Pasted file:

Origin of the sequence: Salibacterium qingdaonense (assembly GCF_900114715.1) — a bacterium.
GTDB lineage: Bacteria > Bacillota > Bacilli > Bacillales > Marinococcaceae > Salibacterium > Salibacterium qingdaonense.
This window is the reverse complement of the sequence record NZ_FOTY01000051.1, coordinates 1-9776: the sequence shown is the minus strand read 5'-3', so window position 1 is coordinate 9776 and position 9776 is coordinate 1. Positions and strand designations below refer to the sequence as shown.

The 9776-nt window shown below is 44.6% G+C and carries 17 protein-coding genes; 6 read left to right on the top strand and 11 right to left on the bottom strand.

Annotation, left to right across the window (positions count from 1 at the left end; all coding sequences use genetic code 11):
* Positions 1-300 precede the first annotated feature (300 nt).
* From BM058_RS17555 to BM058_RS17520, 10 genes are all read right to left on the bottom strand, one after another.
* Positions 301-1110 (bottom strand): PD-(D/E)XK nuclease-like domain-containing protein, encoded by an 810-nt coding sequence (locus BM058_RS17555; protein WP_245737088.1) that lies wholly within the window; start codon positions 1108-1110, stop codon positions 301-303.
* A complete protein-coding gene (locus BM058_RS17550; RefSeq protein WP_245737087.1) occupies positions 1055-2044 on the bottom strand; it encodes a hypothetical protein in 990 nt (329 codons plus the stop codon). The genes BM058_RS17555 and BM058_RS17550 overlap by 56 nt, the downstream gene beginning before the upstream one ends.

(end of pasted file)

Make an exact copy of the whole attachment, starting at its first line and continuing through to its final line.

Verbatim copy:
Origin of the sequence: Salibacterium qingdaonense (assembly GCF_900114715.1) — a bacterium.
GTDB lineage: Bacteria > Bacillota > Bacilli > Bacillales > Marinococcaceae > Salibacterium > Salibacterium qingdaonense.
This window is the reverse complement of the sequence record NZ_FOTY01000051.1, coordinates 1-9776: the sequence shown is the minus strand read 5'-3', so window position 1 is coordinate 9776 and position 9776 is coordinate 1. Positions and strand designations below refer to the sequence as shown.

The 9776-nt window shown below is 44.6% G+C and carries 17 protein-coding genes; 6 read left to right on the top strand and 11 right to left on the bottom strand.

Annotation, left to right across the window (positions count from 1 at the left end; all coding sequences use genetic code 11):
* Positions 1-300 precede the first annotated feature (300 nt).
* From BM058_RS17555 to BM058_RS17520, 10 genes are all read right to left on the bottom strand, one after another.
* Positions 301-1110 (bottom strand): PD-(D/E)XK nuclease-like domain-containing protein, encoded by an 810-nt coding sequence (locus BM058_RS17555; protein WP_245737088.1) that lies wholly within the window; start codon positions 1108-1110, stop codon positions 301-303.
* A complete protein-coding gene (locus BM058_RS17550; RefSeq protein WP_245737087.1) occupies positions 1055-2044 on the bottom strand; it encodes a hypothetical protein in 990 nt (329 codons plus the stop codon). The genes BM058_RS17555 and BM058_RS17550 overlap by 56 nt, the downstream gene beginning before the upstream one ends.